If you’re visiting Kalimpong, don’t forget to spend a night at Passang ji’s homestay. You will be swept away by his sheer generosity and kind hospitality. The simplicity and innocence of the Lepchas will touch your heart and leave a smile on your face even after you’ve left.
Tamang ji shared his own plans for expansion. He was very much interested in sports. So he wanted to start some sports activities for kids in his homestay. He said people loved to play football and cricket here. So he wanted to start competitions between the locals and the guests who visited him. I wished him all the best for his endeavours. Knowing that I was a blogger, he asked me to check if any of my readers will be interested in the idea.
So I’m putting forward the question to you. How would you like an experience of staying in a Himalayan homestay and participating in a sports competition with the locals? Let me know in the comments below.
We packed our bags to leave. We felt really sad to leave this paradise and return back to our busy city life. We knew we would miss this homestay at Simanadara, Tamang ji and his excellent hospitality.
Tamang ji and his wife said that it was a pleasure for him to have us. He wanted to show his respect by gifting us a shawl. He said that the guests they liked a lot received this. We were deeply touched.
We headed back to Siliguri. We were taking the route via Deolo and Kalimpong and down to Siliguri. We would make a stopover at the Shukle Monastery and Kalimpong nursery.
We took in as much as we could of the scenic roads, the pure air and the open mountain views. We knew these will soon be replaced by the fumes of petrol and concrete jungles.
We stopped at the monastery. Tamang ji mentioned it was dedicated to the Guru Rinponche. Also known as Padmasambhava, Guru Rinponche was an 8th-century Buddhist master, believed to be a “second Buddha” and is known to be responsible for the construction of the Buddhist monastery at Samye in Tibet.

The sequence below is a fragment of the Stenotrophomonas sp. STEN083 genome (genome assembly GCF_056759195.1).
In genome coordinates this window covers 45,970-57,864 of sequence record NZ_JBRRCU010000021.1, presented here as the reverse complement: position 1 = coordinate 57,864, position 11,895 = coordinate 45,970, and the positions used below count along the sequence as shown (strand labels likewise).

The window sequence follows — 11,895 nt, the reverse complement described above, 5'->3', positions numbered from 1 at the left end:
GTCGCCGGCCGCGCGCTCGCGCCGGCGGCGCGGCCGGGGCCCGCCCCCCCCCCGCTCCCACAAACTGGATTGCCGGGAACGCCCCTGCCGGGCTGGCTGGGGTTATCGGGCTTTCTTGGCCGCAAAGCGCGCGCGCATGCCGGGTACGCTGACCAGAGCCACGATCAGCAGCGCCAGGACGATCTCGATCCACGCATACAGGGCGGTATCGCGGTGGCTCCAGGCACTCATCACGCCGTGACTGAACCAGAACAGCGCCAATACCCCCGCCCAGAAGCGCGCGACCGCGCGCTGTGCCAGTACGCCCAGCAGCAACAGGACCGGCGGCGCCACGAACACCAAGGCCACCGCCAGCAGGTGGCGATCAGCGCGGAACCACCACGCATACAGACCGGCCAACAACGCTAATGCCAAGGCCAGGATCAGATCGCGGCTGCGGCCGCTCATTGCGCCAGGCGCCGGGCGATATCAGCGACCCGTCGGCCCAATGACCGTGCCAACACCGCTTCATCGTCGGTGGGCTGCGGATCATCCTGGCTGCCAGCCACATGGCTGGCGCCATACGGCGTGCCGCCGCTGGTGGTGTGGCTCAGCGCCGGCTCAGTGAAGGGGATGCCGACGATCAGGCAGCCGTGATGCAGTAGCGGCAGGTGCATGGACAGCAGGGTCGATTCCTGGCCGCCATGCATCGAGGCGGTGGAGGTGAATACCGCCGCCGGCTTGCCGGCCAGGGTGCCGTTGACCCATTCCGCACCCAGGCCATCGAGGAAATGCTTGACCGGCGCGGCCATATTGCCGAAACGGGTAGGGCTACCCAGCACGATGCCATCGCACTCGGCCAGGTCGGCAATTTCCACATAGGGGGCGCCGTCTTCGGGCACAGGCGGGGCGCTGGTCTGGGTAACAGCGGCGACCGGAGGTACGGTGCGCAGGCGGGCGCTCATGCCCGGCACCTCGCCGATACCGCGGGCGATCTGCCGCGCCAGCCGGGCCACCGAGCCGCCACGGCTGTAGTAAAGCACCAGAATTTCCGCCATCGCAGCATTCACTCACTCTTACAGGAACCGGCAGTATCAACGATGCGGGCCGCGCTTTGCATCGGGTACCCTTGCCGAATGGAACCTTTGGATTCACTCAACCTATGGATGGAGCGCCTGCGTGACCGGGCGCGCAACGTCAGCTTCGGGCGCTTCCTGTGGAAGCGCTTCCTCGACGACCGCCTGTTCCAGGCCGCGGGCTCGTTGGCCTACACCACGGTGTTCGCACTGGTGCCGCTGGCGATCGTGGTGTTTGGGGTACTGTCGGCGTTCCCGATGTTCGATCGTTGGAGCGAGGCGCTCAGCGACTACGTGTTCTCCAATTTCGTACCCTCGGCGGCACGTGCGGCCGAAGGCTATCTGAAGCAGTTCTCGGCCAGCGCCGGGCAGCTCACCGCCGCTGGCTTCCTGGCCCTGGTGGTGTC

The place was filled with bright coloured Tibetan flags. In the centre was a huge statue of Guru Rinponche. On the left was a vista of mountains and valleys with the sun playing hide and seek with the clouds above. The pristine beauty of the monastery and the serenity of the place stayed with us.
We continued towards Kalimpong. Soon the scenic roads gave way to the crowded streets of Kalimpong. The silence was replaced with the honks of cars and the babble of people. Kalimpong too had become a crowded touristy town. We stopped at the nursery. The Kalimpong nursery had an ensemble collection of cacti. Some were plain green, some had twisted arms, some had pink flowers on their head, some sported a yellow flower among the thorns. There were also a beautiful collection of flowers.
From here, we got a spectacular view of Kalimpong town. The green mountains were covered with the settlements resembling specks of dust. The mighty clouds swelled above.
We resumed our journey and descended further down to Siliguri. We passed the Teesta dam that was under construction. It got cloudy and started raining. We stopped at a scenic restaurant for lunch that offered a view of the river and the mountains. That’s how our exotic experience at the homestay at Simanadara came to an end.
Over to you.
Where do you prefer to stay on your travels – homestays or hotels?